The film was nominated for an Oscar for its special effects, but lost to Spider Man 2.

Is It Good For Kids?

The danger in the film is real, but the robots are friendly looking. Unlike the Orks in “Lord of the Rings” the presence of tons of the enemy coming after the main character is exciting but not disturbing. Their action ends with some blood. They are also dealing with the issues of suicide and murder through out the film. At one point you do see the basic shape of the female lead while she is showering behind a very steamy glass door. (I believe this was to compare her “humanity” to the robot in the next room.)

The problem that most people will see with “I Robot” is that the main character, though not shown as the moral compass of the film, cusses a fair amount. He even tells a kid “Go home and stop cussing, you’re no good at it.”

You can check www.ScreenIt.com for a complete break down of elements shown on the screen.

How about Spiritual Issues?

Right off the bat the female lead (Bridget Moynahan) tells Spooner that because of the three laws the idea of a robot that can kill some one is a impossible as the idea of a man who can walk on water. Spooner replies “There was this one guy, a long time ago…”

There is also a reference to the robots being like Frankenstein. Like most classic horror monsters, the story of Frankenstein was about a man who tries to be God, and going against God produces a monster. Considering all the other symbolism that matches up, I believe that the classical and religious implications of the statement were intentional. This is the start of an underlying comparison between the story of Jesus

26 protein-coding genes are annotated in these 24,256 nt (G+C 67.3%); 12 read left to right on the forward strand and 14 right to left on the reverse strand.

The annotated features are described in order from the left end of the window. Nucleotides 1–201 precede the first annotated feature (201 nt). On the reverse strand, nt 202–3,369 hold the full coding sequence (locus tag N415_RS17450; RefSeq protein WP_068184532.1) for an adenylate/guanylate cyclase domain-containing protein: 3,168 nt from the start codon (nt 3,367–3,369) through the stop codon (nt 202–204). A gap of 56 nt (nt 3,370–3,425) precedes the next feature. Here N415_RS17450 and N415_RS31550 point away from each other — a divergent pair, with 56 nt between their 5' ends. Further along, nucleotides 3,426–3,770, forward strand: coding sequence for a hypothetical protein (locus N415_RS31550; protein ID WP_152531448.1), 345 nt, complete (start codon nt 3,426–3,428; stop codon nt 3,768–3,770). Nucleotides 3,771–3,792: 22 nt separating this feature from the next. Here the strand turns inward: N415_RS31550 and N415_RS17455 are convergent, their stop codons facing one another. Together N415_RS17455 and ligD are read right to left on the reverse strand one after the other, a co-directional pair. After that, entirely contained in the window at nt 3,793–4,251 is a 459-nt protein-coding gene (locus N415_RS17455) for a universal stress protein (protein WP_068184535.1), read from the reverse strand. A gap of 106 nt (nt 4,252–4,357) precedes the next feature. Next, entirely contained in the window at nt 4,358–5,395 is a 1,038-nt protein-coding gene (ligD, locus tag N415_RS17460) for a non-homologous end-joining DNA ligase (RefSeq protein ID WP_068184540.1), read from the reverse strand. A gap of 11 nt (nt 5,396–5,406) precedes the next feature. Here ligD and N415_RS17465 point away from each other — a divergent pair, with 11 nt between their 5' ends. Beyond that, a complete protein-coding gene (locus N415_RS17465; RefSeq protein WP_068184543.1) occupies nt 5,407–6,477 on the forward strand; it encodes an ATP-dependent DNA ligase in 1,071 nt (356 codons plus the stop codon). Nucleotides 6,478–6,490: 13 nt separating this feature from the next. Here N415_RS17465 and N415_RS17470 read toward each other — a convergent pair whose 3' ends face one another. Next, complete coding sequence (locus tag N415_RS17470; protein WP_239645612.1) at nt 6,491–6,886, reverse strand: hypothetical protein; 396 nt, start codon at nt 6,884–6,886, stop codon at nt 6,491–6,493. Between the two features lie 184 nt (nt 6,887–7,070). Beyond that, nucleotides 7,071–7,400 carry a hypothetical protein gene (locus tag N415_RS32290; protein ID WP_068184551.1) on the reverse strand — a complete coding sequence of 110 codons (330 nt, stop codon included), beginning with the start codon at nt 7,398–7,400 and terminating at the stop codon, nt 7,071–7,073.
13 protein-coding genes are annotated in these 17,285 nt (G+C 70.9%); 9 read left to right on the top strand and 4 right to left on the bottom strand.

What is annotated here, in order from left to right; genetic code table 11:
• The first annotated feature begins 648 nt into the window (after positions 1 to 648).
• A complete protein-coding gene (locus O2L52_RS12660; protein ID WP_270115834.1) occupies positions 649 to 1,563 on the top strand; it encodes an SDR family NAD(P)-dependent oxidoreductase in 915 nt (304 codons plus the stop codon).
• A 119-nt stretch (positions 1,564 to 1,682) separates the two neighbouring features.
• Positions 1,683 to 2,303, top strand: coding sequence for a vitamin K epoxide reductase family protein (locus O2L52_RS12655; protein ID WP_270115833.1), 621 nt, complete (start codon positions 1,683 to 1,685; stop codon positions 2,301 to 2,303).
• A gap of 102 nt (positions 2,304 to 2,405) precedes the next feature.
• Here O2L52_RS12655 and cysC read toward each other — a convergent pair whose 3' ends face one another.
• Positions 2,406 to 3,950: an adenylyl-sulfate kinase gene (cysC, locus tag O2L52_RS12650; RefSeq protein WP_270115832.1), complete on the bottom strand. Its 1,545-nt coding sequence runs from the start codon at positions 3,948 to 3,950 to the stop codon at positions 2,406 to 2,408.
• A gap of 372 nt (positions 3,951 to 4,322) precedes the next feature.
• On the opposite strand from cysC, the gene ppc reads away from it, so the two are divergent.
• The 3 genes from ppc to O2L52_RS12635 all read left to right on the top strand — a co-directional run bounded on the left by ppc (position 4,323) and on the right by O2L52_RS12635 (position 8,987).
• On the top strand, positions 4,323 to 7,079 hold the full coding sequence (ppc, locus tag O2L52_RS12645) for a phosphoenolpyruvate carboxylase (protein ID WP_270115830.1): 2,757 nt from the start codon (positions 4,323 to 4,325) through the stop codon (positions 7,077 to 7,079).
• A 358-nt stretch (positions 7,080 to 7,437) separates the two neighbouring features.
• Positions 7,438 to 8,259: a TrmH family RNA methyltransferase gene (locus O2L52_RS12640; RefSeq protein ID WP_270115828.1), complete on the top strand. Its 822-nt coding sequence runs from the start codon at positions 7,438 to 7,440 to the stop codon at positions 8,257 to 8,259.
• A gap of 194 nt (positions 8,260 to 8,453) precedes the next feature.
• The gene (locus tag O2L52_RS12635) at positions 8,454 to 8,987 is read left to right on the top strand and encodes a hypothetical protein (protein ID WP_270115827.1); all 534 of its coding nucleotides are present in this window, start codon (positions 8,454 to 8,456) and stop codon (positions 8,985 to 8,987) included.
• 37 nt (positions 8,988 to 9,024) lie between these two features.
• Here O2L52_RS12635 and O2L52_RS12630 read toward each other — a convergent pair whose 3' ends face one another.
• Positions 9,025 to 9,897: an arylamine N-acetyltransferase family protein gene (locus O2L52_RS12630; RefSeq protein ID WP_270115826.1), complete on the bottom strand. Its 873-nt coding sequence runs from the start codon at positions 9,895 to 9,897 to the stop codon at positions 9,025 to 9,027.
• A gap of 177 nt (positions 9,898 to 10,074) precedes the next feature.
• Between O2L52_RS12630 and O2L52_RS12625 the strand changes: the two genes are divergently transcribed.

and the plot of I, Robot. Being a bit of a mystery the rest of this section will be a MAJOR SPOILER.

It is discovered that the dead scientist has a Bible in his desk that Spooner finds and spends a good deal of time looking through. The Bible is one of only 2 things he finds in the apartment before it’s destroyed. It seems that the scientist had been held captive by the robots he invented and used the story of Jesus as his influence to concoct a plan to “save” all humanity for the robots.

The laws of the robots only bring about death and slavery (like the laws of Moses). The robots have decided that they need to hold the world hostage and even kill some humans because statistically it will keep the humans safer.

The main robot in question is named “Sunny” (Alan Tudyk) and refers to the scientist that created him as his “Father”. The robot is designed to be more human and able to choose to follow the laws or not. It’s also seen that Spooner is part robot and part human. And the Scientist had himself killed to set off these events and save humanity. Thus he sacrificed himself and this trinity brings about the physical salvation
of the world. In the movie The Matrix, Neo is a Christ Figure. From his Baptism to his death and resurrection through the power of Trinity, he follows the story of Jesus. the Matrix used there Christ Figure to bring a “New Message.” (Galatians 1:8)   Unlike the Matrix, I, Robot is using the story of Jesus as a map of how to
save people. Thus the Jesus symbolism here points back to Jesus. We also see Spooner’s Grandmother, shown as just an all around wonderful woman, wanting to go to church and carrying a Bible exactly like the one Spooner found. (Just incase you didn’t yet know what that book was.)

Finally it turns out that Sonny did kill the scientist, at the scientist’s orders. So the line about “a robot that could kill a human is like a man that could walk on water” more clearly points out who Sonny is emulating.

What Is Your Recommendation?

I would definitely recommend it if you have non-Christian friends who like it. Watching it and being able to point out the Jesus symbolism is both interesting, and potential for opening up questions and discussion about the most important things in life.

The only thing that prevents me for whole heartedly recommending it simply for personal entertainment is the fact that the cussing comes so prevalently from a character that we are supposed to like and root for. This may be one of the very few times where one of those “remove the bad words from your TV” devices might be a good idea…. but still you are going to get the line about the only reason not to cuss is because “you’re not good at it.”